Heart of Iron Review

heartiron

Title: Heart of Iron

Author: Ashley Poston

Pages: 467

Summary: Seventeen-year-old Ana is a scoundrel by nurture and an outlaw by nature. Found as a child drifting through space with a sentient android called D09, Ana was saved by a fearsome space captain and the grizzled crew she now walls family. But D09–one of the last remaining illegal Metals–has been glitching, and Ana will stop at nothing to find a way to fix him.

Ana’s desperate effort to save D09 leads her on a quest to steal the coordinates to a lost ship that could offer all the answers. But at the last moment, a spoiled Ironblood boy beats Ana to her prize. He has his own reasons for taking the coordinates, and he doesn’t care what he’ll sacrifice to keep them.

And when everything goes wrong, she and the Ironblood end up as fugitives on the run. Now their entire kingdom is after them–and the coordinates–and not everyone wants them captured alive.

What they find in a lost corner of the universe will change their lives–and unearth dangerous secrets. But when a darkness from Ana’s past returns, she must face an impossible choice: does she protect a kingdom that wants her dead to save the Metal boy she loves?

Belle Rating: D

Bookworm Rating: C-

Overall Rating: D

Target Audience: Young Adults–Adults

Story Notes:

L – I was very excited to give this book a try. The summary on the back seemed really interesting and I though the story had a lot of potential.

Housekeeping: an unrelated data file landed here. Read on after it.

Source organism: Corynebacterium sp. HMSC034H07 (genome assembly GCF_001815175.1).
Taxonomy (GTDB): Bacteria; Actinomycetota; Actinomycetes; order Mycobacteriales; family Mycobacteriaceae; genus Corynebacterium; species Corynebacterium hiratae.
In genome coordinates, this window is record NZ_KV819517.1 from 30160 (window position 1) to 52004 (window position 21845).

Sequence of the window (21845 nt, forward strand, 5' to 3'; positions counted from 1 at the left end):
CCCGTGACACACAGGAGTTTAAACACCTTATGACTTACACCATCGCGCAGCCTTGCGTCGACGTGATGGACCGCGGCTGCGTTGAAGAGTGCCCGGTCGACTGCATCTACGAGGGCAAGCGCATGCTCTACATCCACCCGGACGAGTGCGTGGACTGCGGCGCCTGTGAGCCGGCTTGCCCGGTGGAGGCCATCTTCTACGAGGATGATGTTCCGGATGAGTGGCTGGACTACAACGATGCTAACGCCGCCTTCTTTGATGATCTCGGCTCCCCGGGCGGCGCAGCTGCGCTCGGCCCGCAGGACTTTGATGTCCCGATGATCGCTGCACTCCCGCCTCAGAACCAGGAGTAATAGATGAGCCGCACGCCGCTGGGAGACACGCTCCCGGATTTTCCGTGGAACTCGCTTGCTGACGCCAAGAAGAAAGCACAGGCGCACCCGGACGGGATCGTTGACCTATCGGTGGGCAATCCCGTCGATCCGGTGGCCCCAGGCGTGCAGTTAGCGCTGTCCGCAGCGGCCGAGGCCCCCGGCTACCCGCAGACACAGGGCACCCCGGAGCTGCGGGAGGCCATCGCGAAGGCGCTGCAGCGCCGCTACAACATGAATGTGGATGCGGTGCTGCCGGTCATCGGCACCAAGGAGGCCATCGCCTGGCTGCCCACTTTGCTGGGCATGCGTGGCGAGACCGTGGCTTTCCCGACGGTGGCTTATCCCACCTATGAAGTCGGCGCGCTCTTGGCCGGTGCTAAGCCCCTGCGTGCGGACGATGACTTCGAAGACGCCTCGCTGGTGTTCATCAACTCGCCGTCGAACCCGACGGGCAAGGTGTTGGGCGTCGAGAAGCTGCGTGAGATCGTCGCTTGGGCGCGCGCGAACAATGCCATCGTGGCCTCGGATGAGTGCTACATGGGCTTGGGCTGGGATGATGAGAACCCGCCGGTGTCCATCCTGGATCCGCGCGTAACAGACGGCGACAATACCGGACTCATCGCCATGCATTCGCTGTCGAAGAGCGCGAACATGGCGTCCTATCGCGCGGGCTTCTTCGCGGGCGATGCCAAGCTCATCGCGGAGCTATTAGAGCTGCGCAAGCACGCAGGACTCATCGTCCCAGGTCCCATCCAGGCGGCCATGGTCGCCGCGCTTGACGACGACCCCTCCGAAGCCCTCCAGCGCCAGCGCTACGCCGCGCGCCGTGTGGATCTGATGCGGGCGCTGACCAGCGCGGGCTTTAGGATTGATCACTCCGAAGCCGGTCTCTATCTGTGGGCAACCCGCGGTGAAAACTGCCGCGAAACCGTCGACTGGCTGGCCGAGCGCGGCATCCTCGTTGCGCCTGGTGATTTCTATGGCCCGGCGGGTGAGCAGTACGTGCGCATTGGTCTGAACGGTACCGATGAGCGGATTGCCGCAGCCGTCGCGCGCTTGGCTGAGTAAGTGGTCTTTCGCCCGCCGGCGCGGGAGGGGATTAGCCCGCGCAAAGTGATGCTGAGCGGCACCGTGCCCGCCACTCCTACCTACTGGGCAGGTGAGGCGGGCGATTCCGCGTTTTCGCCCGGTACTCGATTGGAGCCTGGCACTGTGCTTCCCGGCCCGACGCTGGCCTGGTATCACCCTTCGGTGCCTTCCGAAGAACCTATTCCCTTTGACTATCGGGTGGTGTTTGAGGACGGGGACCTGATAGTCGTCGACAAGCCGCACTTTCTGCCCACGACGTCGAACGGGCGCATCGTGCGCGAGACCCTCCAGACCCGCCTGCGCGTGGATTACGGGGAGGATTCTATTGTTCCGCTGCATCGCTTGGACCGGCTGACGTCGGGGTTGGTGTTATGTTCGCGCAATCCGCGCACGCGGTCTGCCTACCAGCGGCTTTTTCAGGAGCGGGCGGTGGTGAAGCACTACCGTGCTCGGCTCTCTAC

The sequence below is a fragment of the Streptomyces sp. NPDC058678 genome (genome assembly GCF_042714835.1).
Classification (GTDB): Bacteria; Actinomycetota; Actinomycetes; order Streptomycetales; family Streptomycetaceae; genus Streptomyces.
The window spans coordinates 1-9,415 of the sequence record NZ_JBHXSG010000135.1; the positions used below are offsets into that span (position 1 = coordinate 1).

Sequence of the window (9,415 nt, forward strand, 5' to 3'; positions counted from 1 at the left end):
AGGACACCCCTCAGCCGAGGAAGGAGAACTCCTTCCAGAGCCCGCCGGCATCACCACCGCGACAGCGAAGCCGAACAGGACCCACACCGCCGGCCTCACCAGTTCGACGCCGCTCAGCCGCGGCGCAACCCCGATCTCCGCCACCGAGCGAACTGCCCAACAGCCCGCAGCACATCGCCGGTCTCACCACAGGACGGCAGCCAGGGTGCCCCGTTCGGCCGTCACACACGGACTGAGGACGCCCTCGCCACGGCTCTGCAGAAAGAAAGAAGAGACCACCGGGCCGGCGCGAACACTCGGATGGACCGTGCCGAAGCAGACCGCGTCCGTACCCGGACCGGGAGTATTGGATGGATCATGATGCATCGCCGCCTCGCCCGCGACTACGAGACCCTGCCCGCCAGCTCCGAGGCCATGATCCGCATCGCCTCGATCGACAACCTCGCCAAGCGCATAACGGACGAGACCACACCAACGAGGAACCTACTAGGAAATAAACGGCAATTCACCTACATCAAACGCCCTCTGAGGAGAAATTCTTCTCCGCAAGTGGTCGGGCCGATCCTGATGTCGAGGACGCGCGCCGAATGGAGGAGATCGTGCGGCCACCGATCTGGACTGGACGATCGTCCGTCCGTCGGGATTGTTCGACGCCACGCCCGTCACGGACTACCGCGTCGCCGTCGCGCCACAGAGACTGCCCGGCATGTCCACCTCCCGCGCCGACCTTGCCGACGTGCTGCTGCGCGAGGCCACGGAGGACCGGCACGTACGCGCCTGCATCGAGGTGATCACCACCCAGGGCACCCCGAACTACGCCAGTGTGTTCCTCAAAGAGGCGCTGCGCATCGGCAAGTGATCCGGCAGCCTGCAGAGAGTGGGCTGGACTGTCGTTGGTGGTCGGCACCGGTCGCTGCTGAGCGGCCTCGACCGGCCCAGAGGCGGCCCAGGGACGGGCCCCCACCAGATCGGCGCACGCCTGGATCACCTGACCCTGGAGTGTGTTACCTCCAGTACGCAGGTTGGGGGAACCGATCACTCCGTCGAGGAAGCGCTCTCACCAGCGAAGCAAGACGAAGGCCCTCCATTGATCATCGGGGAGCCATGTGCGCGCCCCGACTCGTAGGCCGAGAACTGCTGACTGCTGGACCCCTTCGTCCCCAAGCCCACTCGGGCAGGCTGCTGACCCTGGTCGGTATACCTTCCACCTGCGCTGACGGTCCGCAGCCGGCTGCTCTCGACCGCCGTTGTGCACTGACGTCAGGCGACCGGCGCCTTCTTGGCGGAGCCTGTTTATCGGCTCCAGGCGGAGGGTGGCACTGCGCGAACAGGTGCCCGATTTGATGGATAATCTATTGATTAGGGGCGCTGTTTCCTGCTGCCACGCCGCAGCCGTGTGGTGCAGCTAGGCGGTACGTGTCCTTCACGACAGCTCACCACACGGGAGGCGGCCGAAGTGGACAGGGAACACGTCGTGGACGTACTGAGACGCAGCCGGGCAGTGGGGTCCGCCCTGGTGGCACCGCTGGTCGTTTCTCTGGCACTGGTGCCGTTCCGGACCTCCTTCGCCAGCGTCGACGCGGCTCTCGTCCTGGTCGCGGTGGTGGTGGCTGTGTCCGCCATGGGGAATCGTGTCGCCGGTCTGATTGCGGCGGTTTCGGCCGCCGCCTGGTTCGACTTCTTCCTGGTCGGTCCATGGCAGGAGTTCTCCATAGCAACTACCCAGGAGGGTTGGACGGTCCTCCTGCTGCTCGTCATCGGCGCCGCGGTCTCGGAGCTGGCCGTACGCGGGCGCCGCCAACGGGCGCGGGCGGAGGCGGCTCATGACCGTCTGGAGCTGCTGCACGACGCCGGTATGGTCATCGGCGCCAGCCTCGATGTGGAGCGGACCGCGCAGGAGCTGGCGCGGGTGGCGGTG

D – Instead it’s like Anastasia was dumped into Treasure Planet and was blended together with some other known stories. Needless to say, I was very disappointed.

L – For a quick summary the book starts out with Ana trying to get the coordinates of a ship so she can save D09 or “Di” because there is something wrong with his memory core and he’s shutting down. Through some misadventure they lose the coordinates to a boy named Robb. Who they kinda kidnap and take onto their pirate spaceship.

D – The captain begrudgingly goes along with Ana’s request of seeing where these coordinates will take them. I mean she likes Di after all. He’s the best medic ever and Ana is like her child. Anyway, they get to the location, it’s boobytrapped (of course), crap goes down, and the Royals catch up with them thanks to Robb.

L– And since this is an Anastasia rewrite we aren’t surprised to learn that Ana is in fact the princess that everyone thought was dead. Turns out the man who murdered her family is still around (big shock) and he’s trying to kill her again!

D – *dramatic gasp* A person in the royal court would never do such a thing!….

L– Then we have some drama and the book leaves us flying through space waiting for a sequel.

D – One that I’ll probably not read. Sorry guys, this romantic relationship between a girl and a robot was just a little too offputting in this story. I’d understand the need to repair the robot because this was a figure that was with her since her memory was lost and she grew up with it. But actually being in love with it?…Yea that was just too weird for me.

L – On top of that if you’re ever an author and somehow get past this and and “overcome” the robot with no feelings problem…Don’t take it back! Good grief. Is she having a romance with this robot or not?

Writing Style:

L – If you’ve read Geekerella (also by Ashley Poston) you know that it was written with two points of view. This worked really well with the story. Heart of Iron is also written with multiple perspectives; in this case four of them. And while the characters all seem interesting and unique we skip between the perspectives so often it really detracts from the story.